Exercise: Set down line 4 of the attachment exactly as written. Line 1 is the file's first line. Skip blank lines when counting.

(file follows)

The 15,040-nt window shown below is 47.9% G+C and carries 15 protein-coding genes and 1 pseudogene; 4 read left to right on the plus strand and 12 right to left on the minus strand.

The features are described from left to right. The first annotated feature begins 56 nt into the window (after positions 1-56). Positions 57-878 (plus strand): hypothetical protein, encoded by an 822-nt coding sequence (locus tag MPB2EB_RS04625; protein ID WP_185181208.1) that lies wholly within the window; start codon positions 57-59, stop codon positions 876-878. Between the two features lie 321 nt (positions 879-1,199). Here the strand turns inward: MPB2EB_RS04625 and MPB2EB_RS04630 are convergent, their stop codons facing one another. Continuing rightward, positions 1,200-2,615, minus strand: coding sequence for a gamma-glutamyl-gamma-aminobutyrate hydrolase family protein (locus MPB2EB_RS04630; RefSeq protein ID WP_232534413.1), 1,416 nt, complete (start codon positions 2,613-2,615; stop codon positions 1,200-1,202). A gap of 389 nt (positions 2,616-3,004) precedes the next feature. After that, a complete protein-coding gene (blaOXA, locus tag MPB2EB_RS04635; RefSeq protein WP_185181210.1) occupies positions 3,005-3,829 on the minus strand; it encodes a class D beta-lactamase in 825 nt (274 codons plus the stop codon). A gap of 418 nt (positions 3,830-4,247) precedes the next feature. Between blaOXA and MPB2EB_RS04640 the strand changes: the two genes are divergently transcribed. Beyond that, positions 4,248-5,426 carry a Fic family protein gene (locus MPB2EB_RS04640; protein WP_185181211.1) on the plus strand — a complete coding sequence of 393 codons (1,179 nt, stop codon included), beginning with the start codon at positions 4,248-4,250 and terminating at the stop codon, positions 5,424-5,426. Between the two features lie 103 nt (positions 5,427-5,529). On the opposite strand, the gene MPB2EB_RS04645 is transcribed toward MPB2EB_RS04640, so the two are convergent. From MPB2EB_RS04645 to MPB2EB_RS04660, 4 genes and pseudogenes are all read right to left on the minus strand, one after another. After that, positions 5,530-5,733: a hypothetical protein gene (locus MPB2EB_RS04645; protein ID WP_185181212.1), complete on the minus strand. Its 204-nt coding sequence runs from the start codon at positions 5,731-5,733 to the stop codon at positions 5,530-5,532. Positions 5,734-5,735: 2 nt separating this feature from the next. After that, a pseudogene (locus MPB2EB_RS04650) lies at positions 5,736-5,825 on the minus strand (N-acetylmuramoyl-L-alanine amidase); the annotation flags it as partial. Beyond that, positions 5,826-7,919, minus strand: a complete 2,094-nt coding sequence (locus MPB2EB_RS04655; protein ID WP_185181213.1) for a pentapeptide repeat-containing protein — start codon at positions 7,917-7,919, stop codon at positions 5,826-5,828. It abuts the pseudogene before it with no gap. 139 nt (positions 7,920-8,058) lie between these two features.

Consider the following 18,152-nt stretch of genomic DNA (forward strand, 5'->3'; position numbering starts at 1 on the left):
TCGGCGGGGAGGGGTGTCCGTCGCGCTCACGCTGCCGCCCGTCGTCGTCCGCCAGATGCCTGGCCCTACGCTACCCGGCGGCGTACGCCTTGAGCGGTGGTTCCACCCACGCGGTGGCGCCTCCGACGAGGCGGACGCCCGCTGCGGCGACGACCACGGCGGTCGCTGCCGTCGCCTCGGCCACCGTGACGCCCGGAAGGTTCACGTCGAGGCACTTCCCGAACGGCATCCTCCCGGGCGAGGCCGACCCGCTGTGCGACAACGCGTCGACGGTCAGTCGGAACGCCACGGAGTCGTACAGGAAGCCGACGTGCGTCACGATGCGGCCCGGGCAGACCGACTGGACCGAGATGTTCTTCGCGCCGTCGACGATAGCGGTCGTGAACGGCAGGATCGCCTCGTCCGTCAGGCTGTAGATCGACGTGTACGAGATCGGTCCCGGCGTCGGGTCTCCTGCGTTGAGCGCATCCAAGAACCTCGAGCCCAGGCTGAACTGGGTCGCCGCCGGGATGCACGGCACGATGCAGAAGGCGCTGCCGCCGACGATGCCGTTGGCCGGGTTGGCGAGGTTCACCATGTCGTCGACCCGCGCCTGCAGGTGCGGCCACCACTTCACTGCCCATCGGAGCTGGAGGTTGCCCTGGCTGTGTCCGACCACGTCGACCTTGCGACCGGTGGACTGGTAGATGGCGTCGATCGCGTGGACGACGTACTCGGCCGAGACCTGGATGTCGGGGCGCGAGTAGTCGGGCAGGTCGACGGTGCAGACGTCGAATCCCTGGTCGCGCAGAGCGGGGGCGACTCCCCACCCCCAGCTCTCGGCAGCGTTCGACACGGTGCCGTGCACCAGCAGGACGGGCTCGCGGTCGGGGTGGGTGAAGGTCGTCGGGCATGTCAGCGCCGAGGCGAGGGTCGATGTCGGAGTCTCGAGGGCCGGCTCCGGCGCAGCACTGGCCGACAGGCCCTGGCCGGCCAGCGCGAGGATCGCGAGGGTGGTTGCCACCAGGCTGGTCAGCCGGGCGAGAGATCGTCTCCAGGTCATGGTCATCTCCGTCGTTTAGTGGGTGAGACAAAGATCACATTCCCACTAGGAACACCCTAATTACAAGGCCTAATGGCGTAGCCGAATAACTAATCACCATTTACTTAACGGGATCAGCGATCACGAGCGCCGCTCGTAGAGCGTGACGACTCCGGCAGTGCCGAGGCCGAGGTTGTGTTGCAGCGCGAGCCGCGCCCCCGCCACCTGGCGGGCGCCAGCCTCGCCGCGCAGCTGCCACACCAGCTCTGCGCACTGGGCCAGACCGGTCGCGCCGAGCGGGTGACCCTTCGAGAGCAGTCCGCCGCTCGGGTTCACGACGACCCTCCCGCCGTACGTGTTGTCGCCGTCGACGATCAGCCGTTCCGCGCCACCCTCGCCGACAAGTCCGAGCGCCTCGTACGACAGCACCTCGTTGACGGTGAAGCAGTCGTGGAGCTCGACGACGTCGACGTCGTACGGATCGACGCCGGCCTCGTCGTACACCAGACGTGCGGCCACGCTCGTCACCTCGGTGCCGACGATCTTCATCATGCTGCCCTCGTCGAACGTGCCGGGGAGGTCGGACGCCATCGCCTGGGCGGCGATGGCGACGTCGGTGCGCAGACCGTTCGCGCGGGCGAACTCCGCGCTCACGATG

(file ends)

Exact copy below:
TCGGCGGGGAGGGGTGTCCGTCGCGCTCACGCTGCCGCCCGTCGTCGTCCGCCAGATGCCTGGCCCTACGCTACCCGGCGGCGTACGCCTTGAGCGGTGGTTCCACCCACGCGGTGGCGCCTCCGACGAGGCGGACGCCCGCTGCGGCGACGACCACGGCGGTCGCTGCCGTCGCCTCGGCCACCGTGACGCCCGGAAGGTTCACGTCGAGGCACTTCCCGAACGGCATCCTCCCGGGCGAGGCCGACCCGCTGTGCGACAACGCGTCGACGGTCAGTCGGAACGCCACGGAGTCGTACAGGAAGCCGACGTGCGTCACGATGCGGCCCGGGCAGACCGACTGGACCGAGATGTTCTTCGCGCCGTCGACGATAGCGGTCGTGAACGGCAGGATCGCCTCGTCCGTCAGGCTGTAGATCGACGTGTACGAGATCGGTCCCGGCGTCGGGTCTCCTGCGTTGAGCGCATCCAAGAACCTCGAGCCCAGGCTGAACTGGGTCGCCGCCGGGATGCACGGCACGATGCAGAAGGCGCTGCCGCCGACGATGCCGTTGGCCGGGTTGGCGAGGTTCACCATGTCGTCGACCCGCGCCTGCAGGTGCGGCCACCACTTCACTGCCCATCGGAGCTGGAGGTTGCCCTGGCTGTGTCCGACCACGTCGACCTTGCGACCGGTGGACTGGTAGATGGCGTCGATCGCGTGGACGACGTACTCGGCCGAGACCTGGATGTCGGGGCGCGAGTAGTCGGGCAGGTCGACGGTGCAGACGTCGAATCCCTGGTCGCGCAGAGCGGGGGCGACTCCCCACCCCCAGCTCTCGGCAGCGTTCGACACGGTGCCGTGCACCAGCAGGACGGGCTCGCGGTCGGGGTGGGTGAAGGTCGTCGGGCATGTCAGCGCCGAGGCGAGGGTCGATGTCGGAGTCTCGAGGGCCGGCTCCGGCGCAGCACTGGCCGACAGGCCCTGGCCGGCCAGCGCGAGGATCGCGAGGGTGGTTGCCACCAGGCTGGTCAGCCGGGCGAGAGATCGTCTCCAGGTCATGGTCATCTCCGTCGTTTAGTGGGTGAGACAAAGATCACATTCCCACTAGGAACACCCTAATTACAAGGCCTAATGGCGTAGCCGAATAACTAATCACCATTTACTTAACGGGATCAGCGATCACGAGCGCCGCTCGTAGAGCGTGACGACTCCGGCAGTGCCGAGGCCGAGGTTGTGTTGCAGCGCGAGCCGCGCCCCCGCCACCTGGCGGGCGCCAGCCTCGCCGCGCAGCTGCCACACCAGCTCTGCGCACTGGGCCAGACCGGTCGCGCCGAGCGGGTGACCCTTCGAGAGCAGTCCGCCGCTCGGGTTCACGACGACCCTCCCGCCGTACGTGTTGTCGCCGTCGACGATCAGCCGTTCCGCGCCACCCTCGCCGACAAGTCCGAGCGCCTCGTACGACAGCACCTCGTTGACGGTGAAGCAGTCGTGGAGCTCGACGACGTCGACGTCGTACGGATCGACGCCGGCCTCGTCGTACACCAGACGTGCGGCCACGCTCGTCACCTCGGTGCCGACGATCTTCATCATGCTGCCCTCGTCGAACGTGCCGGGGAGGTCGGACGCCATCGCCTGGGCGGCGATGGCGACGTCGGTGCGCAGACCGTTCGCGCGGGCGAACTCCGCGCTCACGATG